“History should be taught through food. Food is a part of our culture, part of our tradition. It’s what makes us who we are. Food is a necessity but it’s also something that brings us so close to our grandmothers, our great grandmothers, to everyone,” said Jacqueline Monda during the presentation and a unanimous expression of agreement was heard through the room.
Food is arguably the most important element of culture because it’s our life source, an undisputable necessity. This book highlights this crucial point by linking recipes and locales, but it also shows through a concise introduction to Rome’s culinary history how that locale is the result of cultural encounters in constant evolution. A multitude of influences ranging from neighboring regions to faraway colonies contributed to the distinctive quality of cucina romana. This mix is what U.S. readers may find familiar; yet perhaps surprising since the uniqueness of Italian cuisine is often predicated on its local authenticity.
Tasting Rome’s telling photos – two men enjoying a Trapizzino (a cross between triangular bread sandwiches and pizza) or the elderly woman drinking from a fountain – invite the readers to join Katie and Kristina as they explore not only the products of markets and bakeries but also the spaces of the city, including its graffiti-clad periphery. “We enjoyed celebrating new flavors and breaking down the stereotype that Roman food must be hyper-traditional in order to be authentic,” the authors explained in the introduction to the book. By the same token, the book presents, and in alluring ways, recipes that are less commonly found on the menus of Italian restaurants abroad. You might even find yourself salivating over the dishes from the Quinto quarto (fifth quarter), typical Testaccio district dishes composed of off-cuts and organs of animals such as the fettuccine con rigaglie di pollo (fettucine with chicken innards ragù).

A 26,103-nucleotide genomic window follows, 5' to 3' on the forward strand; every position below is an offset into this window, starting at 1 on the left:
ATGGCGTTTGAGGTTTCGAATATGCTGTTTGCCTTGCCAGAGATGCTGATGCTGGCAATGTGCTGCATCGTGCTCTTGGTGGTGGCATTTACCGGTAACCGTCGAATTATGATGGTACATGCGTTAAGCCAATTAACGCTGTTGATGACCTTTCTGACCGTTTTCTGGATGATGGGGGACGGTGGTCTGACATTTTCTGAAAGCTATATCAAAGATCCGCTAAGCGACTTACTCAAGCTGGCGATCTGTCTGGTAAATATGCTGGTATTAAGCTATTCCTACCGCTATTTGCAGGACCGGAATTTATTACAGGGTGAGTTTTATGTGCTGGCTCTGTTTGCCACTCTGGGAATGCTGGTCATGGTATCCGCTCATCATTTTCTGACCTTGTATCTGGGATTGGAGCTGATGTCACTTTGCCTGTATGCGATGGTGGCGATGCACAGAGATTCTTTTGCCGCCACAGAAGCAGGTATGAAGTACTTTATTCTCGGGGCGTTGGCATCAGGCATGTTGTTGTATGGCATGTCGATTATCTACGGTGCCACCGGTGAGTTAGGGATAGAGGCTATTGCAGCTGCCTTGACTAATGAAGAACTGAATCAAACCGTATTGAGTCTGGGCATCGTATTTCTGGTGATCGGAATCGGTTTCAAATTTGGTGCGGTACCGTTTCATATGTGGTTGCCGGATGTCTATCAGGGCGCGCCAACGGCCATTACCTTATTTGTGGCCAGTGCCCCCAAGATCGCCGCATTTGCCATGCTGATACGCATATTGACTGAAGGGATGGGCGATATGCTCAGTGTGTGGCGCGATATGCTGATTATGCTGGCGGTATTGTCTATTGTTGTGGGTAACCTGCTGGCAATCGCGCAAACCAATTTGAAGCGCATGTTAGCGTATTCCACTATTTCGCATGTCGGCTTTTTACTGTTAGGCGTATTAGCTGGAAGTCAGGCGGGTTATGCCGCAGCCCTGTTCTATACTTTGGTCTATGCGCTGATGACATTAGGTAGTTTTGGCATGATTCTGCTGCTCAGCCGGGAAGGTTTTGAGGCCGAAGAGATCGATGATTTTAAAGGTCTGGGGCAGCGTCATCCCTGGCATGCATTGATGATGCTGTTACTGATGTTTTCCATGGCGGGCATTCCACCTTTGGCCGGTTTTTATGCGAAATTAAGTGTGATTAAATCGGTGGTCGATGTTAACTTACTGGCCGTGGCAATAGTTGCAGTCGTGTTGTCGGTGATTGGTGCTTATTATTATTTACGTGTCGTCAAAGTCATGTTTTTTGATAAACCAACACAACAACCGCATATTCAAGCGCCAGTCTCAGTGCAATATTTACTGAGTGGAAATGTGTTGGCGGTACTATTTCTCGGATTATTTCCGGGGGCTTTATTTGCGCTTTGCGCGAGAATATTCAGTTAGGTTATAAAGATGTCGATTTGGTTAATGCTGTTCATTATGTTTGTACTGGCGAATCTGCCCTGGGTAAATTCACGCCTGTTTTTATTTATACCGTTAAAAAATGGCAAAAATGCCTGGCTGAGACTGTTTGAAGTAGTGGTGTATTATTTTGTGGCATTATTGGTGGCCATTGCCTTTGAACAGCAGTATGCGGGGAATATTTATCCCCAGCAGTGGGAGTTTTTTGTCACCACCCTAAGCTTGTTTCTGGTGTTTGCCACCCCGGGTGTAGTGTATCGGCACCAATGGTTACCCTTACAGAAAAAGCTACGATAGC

When I asked Kristina why we might need a book like this in the U.S., she said that she and Katie wanted to do a book that was “both current and grounded in history, but that also looked like something that was in today’s market, so visually but also substantively.” Another unique trait of Tasting Rome is that next to historical richness it offers a culinary map of Rome’s neighborhoods. Each recipe, whether conjured from antiquity or the more recent Libyan immigration, has its story. Forgotten classics such as fegatelli di maiale (grilled pig’s liver) come alive and are brought back from the periphery in this book. And if you can’t stomach the trippa alla romana (tripe with tomato sauce, mint, and pecorino), there are definitely other classics that an unaccustomed palate would enjoy such as amatriciana estiva (summer amatriciana), a pasta dish with guanciale and a light tomato sauce.
The beauty of Italian cuisine, as with the language and the country itself, is that its authenticity and uniqueness ironically lies in the presence of the “other”. Given that Rome is the largest immigrant city in Italy, the other may come from South Asia, North Africa or other regions around Rome, thus creating a hearty, multicultural minestrone.
Watch the video of the book presentation at Casa Italiana Zerilli-Marimò NYU:
Tasting Rome: Fresh flavors & Forgotten Recipes from an Ancient City is available online through Amazon, Barnes & Nobles Google Play and more.
By: Dariell Vasquez, major in Italian, Montclair State University (NJ).